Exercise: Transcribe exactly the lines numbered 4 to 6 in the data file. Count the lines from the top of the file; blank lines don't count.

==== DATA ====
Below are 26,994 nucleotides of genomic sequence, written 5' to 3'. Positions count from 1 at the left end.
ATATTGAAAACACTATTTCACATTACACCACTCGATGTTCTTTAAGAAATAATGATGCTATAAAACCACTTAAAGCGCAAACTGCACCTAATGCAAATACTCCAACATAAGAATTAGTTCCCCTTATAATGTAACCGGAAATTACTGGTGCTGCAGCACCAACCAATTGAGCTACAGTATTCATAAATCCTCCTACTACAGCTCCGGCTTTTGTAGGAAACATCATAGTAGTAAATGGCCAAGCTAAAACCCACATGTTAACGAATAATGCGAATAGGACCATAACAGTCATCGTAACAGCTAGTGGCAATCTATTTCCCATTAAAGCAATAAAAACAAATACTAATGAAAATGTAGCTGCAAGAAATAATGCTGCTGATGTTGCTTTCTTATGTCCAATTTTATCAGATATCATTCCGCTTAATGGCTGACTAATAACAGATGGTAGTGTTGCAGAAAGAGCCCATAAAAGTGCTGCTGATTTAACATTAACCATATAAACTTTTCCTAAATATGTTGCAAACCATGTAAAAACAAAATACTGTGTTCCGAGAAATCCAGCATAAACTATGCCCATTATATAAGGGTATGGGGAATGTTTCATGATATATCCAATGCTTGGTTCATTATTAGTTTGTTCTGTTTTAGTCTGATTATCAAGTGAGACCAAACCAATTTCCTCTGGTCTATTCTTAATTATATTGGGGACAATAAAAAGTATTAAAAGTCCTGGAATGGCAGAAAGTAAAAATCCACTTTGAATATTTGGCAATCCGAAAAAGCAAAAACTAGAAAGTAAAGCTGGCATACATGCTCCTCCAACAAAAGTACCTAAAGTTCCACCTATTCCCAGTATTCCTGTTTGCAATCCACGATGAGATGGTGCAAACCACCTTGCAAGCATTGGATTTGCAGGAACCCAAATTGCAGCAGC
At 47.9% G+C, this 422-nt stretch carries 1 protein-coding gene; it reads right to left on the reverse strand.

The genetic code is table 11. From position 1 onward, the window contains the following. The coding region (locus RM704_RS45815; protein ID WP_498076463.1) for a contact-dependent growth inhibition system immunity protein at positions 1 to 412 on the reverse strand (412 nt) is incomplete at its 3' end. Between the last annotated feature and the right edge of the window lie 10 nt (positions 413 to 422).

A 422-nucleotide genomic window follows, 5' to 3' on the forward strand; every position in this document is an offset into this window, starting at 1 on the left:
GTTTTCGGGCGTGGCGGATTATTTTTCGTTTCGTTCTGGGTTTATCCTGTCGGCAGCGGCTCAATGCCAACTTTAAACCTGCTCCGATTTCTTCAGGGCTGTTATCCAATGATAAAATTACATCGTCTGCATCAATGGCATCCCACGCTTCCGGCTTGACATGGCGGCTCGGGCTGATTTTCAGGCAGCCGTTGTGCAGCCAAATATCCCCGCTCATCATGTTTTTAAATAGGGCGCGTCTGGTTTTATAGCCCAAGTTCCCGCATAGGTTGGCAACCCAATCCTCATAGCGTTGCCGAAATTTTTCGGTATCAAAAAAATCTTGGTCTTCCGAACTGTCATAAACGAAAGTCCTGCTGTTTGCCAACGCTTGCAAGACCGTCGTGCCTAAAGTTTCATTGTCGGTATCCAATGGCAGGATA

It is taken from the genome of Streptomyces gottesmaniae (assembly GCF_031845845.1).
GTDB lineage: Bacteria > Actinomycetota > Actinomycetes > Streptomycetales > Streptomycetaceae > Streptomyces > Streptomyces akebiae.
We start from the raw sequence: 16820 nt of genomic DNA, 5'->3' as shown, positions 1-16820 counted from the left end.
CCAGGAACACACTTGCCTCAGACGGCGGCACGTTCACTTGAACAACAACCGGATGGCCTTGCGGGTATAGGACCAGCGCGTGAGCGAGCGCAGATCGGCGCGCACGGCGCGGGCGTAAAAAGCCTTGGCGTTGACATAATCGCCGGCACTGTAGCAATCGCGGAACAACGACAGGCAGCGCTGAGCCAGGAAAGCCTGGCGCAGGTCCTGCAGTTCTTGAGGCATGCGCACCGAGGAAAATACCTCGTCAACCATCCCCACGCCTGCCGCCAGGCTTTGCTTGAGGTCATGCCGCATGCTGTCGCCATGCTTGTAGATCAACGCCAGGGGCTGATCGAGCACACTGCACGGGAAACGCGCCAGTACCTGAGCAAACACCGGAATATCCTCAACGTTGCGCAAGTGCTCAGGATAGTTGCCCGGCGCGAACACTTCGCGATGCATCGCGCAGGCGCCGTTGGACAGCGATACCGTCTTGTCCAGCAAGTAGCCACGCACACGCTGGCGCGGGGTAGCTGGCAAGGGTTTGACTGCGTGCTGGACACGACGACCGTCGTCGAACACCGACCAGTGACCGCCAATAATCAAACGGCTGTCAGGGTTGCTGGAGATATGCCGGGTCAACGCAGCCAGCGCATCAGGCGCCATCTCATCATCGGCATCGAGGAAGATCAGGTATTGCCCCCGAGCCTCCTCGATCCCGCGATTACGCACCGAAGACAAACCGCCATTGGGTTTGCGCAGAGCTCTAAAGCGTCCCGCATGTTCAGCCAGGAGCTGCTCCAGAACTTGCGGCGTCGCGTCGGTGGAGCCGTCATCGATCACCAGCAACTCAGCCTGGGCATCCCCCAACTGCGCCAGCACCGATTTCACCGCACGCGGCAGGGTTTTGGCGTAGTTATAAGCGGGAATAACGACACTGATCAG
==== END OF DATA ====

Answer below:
The genetic code is table 11. From position 1 onward, the window contains the following. The coding region (locus RM704_RS45815; protein ID WP_498076463.1) for a contact-dependent growth inhibition system immunity protein at positions 1 to 412 on the reverse strand (412 nt) is incomplete at its 3' end. Between the last annotated feature and the right edge of the window lie 10 nt (positions 413 to 422).

A 422-nucleotide genomic window follows, 5' to 3' on the forward strand; every position in this document is an offset into this window, starting at 1 on the left:
GTTTTCGGGCGTGGCGGATTATTTTTCGTTTCGTTCTGGGTTTATCCTGTCGGCAGCGGCTCAATGCCAACTTTAAACCTGCTCCGATTTCTTCAGGGCTGTTATCCAATGATAAAATTACATCGTCTGCATCAATGGCATCCCACGCTTCCGGCTTGACATGGCGGCTCGGGCTGATTTTCAGGCAGCCGTTGTGCAGCCAAATATCCCCGCTCATCATGTTTTTAAATAGGGCGCGTCTGGTTTTATAGCCCAAGTTCCCGCATAGGTTGGCAACCCAATCCTCATAGCGTTGCCGAAATTTTTCGGTATCAAAAAAATCTTGGTCTTCCGAACTGTCATAAACGAAAGTCCTGCTGTTTGCCAACGCTTGCAAGACCGTCGTGCCTAAAGTTTCATTGTCGGTATCCAATGGCAGGATA